Kennedy v. Bremerton School District was argued on April 25, 2021.

This much anticipated case will decide whether a coach praying in public after a football game is protected by the Free Exercise Clause and Free Speech Clause or violates the Establishment Clause.


Joseph Kennedy was employed as an assistant coach for Bremerton High School’s varsity football team and the head coach for the junior varsity team. Kennedy is a Christian whose religious beliefs compel him to kneel and pray at the 50-yard line immediately after football games. Bremerton High School (BHS) is a public high school in Washington State.

For seven years, there were no recorded complaints about Kennedy’s prayers, speeches, or kneeling. However, in 2015, an employee of another high school brought the prayers to the principal’s attention.

Over the course of the season the school and Kennedy could not come to an agreement about the post-game prayers. On October 28th, Kennedy was placed on paid administrative leave and prohibited from participating in any way with the football team.

Kennedy sued the school district arguing that prohibiting him from saying a brief, quiet prayer on the 50-yard-line after games concluded violated his First Amendment rights. The District Court found for the school district. The U.S. Court of Appeals for the Ninth Circuit affirmed the District Court’s ruling and ruled against Kennedy again. The court found that even if Kennedy’s prayer was private expression protected by the Free Speech and Free Exercise Clauses, the Establishment Clause nevertheless required its suppression. Kennedy petitioned the Supreme Court to hear the case and they agreed.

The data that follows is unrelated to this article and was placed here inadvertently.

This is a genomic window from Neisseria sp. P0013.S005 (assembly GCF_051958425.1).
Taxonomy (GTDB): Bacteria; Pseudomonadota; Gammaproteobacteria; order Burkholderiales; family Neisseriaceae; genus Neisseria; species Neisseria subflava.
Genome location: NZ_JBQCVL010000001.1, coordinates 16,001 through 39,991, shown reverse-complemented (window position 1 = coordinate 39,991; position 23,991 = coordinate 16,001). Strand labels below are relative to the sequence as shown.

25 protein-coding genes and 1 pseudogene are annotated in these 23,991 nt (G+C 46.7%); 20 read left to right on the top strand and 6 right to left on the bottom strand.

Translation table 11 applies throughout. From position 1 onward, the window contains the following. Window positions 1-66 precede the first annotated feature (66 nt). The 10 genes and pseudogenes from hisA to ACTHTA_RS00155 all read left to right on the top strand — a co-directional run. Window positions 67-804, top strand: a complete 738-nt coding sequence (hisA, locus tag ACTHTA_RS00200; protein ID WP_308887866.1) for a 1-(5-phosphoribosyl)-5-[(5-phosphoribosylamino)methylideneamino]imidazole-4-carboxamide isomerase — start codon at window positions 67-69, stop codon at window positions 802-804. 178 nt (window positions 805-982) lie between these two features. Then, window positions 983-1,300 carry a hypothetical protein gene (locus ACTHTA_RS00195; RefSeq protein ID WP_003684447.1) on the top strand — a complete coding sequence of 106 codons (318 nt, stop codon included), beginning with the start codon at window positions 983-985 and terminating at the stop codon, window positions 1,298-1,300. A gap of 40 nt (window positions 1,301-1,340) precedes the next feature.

The important question presented in this case is: Is a public school employee’s prayer in view of students immediately following the conclusion of a football game protected speech and religious exercise, and, if so, must the public school employer prohibit it to avoid violating the Establishment Clause? 


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Classroom Guide to Moot Courts

This free Street Law resource is the perfect companion to our SCOTUS in the Classroom case materials. The 10-lesson-plan guide supports teachers in implementing moot courts in their classrooms. The lessons help set the stage for a successful moot court experience—from understanding the appellate process to granting to judicial opinion writing to evaluation tools.

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